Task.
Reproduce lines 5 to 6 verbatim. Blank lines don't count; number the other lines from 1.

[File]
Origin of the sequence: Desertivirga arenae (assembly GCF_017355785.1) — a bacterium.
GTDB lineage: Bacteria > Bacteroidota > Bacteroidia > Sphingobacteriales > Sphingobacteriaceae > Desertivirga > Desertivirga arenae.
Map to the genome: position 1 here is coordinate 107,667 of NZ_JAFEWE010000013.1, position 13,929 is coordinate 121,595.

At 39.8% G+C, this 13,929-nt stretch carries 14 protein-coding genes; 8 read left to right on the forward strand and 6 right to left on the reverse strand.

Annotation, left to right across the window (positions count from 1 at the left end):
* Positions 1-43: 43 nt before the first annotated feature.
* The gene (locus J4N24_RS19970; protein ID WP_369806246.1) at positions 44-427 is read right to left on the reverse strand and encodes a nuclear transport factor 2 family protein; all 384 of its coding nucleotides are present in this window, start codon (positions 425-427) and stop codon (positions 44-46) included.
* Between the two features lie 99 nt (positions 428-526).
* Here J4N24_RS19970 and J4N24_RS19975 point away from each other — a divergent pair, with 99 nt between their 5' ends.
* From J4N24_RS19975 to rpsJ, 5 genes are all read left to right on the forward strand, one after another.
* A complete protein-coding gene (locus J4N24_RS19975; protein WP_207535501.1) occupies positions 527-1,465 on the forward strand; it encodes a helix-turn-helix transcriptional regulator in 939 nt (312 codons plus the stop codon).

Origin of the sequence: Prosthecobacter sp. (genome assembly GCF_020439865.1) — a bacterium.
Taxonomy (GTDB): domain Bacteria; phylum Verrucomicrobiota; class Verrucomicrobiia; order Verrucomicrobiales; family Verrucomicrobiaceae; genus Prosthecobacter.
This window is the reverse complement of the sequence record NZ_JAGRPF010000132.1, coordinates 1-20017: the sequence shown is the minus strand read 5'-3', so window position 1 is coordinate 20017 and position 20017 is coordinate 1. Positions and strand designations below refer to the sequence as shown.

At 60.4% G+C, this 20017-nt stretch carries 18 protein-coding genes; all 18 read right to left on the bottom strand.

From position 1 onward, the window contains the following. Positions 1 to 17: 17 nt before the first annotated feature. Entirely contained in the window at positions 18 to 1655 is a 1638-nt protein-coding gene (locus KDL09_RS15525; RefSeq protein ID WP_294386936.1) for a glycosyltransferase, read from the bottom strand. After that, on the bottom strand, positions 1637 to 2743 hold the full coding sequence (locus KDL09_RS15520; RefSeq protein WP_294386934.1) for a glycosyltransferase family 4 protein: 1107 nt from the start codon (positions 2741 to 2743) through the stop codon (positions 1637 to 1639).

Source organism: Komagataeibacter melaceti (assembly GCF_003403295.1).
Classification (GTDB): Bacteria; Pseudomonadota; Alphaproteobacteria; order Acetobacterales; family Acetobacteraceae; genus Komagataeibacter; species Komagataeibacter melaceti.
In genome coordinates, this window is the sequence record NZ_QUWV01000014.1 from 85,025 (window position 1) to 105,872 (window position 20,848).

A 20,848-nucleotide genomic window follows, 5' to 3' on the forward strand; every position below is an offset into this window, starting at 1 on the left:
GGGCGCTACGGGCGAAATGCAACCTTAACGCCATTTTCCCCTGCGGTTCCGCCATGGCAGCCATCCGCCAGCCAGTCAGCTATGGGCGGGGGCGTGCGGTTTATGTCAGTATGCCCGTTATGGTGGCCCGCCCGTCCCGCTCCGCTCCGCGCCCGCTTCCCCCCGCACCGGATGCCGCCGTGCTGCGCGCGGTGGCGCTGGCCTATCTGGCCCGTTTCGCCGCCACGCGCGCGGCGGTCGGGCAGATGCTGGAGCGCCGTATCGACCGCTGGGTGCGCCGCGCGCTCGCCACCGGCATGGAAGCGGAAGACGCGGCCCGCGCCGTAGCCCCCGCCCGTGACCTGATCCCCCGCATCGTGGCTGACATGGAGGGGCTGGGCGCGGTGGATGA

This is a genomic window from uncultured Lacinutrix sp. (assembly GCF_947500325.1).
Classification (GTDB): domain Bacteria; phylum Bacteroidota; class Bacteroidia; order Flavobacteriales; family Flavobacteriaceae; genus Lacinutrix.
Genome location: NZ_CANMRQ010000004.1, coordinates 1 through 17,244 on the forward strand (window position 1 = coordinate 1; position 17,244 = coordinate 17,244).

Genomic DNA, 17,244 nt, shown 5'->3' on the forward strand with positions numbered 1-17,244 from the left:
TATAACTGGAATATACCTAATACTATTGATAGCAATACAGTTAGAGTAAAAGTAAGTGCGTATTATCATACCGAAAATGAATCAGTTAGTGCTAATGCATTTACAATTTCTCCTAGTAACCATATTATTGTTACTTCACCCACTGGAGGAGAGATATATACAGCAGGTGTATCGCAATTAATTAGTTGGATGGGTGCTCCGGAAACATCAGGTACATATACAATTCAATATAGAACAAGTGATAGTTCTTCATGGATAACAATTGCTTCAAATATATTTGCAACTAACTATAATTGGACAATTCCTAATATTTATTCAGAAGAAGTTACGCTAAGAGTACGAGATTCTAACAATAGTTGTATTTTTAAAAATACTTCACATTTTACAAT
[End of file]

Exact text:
Annotation, left to right across the window (positions count from 1 at the left end):
* Positions 1-43: 43 nt before the first annotated feature.